Fast closed with double grills And triple gates–the cell To wicked souls is hell; But to a mind that's innocent 'Tis only iron, wood and stone.
When I was in prison, I was wrapped up in all those deep books. That Tolstoy crap - people shouldn't read that stuff.
Wicked deeds are generally done, even with impunity, for the mere desire of occupation.
I know not whether laws be right, or whether laws be wrong; All that we know who lie in gaol is that the wall is strong; And that each day is like a year, a year whose days are long.
Organized crime in America takes in over forty billion dollars a year. This is quite a profitable sum, especially when one considers that the Mafia spends very little for office supplies.
Prison continues, on those who are entrusted to it, a work begun elsewhere, which the whole of society pursues on each individual through innumerable mechanisms of discipline.
Care should be taken that the punishment does not exceed the guilt; and also that some men do not suffer for offenses for which others are not even indicted.
The contagion of crime is like that of the plague. Criminals collected together corrupt each other; they are worse than ever when at the termination of their punishment they re-enter society.
Nothing can be more abhorrent to democracy than to imprison a person or keep him in prison because he is unpopular. This is really the test of civilization.
Overlook our deeds, since you know that crime was absent from our inclination.
They took away my money, my family, and my security. Why couldn't they destroy my ideas? We will question them in court tomorrow as we trigger The Revolution of all revolutions!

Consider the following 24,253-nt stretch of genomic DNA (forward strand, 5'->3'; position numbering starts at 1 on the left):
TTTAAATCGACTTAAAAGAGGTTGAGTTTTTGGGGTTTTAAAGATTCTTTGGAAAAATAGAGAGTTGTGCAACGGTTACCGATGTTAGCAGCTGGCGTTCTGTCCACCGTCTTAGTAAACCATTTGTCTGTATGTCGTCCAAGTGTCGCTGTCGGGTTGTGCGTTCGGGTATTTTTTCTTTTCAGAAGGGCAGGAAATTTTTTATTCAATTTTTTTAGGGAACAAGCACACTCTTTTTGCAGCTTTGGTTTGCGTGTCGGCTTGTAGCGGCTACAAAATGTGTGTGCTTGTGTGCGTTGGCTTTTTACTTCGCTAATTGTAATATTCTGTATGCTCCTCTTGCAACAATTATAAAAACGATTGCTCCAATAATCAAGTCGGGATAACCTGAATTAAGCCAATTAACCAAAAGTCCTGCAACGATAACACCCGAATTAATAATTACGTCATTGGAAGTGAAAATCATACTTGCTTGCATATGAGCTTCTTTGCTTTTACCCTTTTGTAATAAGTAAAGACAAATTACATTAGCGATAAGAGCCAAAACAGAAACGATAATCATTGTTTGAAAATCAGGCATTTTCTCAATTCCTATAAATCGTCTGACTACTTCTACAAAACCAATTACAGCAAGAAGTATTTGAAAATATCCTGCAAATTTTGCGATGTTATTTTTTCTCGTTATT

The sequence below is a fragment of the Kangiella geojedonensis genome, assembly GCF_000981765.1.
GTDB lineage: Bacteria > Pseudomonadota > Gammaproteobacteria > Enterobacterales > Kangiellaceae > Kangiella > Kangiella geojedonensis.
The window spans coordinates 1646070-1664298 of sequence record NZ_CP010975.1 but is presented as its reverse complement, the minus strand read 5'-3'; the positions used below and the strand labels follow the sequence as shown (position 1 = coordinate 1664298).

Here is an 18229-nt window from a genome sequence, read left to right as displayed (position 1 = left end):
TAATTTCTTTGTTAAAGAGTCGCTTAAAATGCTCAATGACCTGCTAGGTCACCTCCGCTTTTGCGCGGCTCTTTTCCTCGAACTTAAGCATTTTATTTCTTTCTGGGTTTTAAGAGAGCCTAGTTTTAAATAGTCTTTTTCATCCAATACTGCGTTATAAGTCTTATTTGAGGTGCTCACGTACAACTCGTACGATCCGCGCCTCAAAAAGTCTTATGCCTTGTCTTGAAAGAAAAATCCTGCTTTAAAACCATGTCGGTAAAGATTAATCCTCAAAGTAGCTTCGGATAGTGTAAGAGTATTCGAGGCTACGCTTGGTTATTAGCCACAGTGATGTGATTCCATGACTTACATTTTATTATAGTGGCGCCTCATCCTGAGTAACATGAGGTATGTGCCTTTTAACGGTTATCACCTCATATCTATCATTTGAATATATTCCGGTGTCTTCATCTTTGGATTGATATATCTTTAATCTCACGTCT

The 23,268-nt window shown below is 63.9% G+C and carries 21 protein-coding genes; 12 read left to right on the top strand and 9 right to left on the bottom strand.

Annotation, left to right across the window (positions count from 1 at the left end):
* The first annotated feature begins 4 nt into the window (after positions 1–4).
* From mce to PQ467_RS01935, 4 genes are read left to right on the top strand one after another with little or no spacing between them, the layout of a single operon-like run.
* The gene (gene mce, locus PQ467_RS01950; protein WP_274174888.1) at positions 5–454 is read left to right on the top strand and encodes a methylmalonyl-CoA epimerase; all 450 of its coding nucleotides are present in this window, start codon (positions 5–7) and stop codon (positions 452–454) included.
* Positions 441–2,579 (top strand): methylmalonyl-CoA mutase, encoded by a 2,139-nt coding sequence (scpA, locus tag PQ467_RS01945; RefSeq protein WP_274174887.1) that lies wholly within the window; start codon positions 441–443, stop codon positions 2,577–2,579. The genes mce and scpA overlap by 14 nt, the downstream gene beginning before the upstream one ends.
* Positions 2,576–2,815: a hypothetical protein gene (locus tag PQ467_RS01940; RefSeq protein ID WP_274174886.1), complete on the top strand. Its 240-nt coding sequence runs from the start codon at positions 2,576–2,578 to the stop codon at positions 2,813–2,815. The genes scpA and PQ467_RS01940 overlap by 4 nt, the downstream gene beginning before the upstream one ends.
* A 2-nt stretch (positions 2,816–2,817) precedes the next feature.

The common argument that crime is caused by poverty is a kind of slander on the poor.
A country is in a bad state, which is governed only by laws; because a thousand things occur for which laws cannot provide, and where authority ought to interpose.
Law is merely the expression of the will of the strongest for the time being, and therefore laws have no fixity, but shift from generation to generation.
The torment of human frustration, whatever its immediate cause, is the knowledge that the self is in prison, its vital force and 'mangled mind' leaking away in lonely, wasteful self-conflict.
If it's near dinner-time, the foreman takes out his watch when the jury has retired, and says: "Dear me, gentlemen, ten minutes to five, I declare! I dine at five, gentlemen." "So do I," says everybody else, except two men who ought to have dined at three and seem more than half disposed to stand out in consequence. The foreman smiles, and puts up his watch:--"Well, gentlemen, what do we say, plaintiff or defendant, gentlemen?
The thoughts of a prisoner - they're not free either. They keep returning to the same things.
It was only when I lay there on the rotting prison straw that I sensed within myself the first stirrings of good. Gradually it was disclosed to me that the line separating good and evil passes not between states nor between social classes nor between political parties, but right through every human heart, through all human hearts. And that is why I turn back to the years of my imprisonment and say, sometimes to the astonishment of those about me, bless you, prison, for having been a part of my life.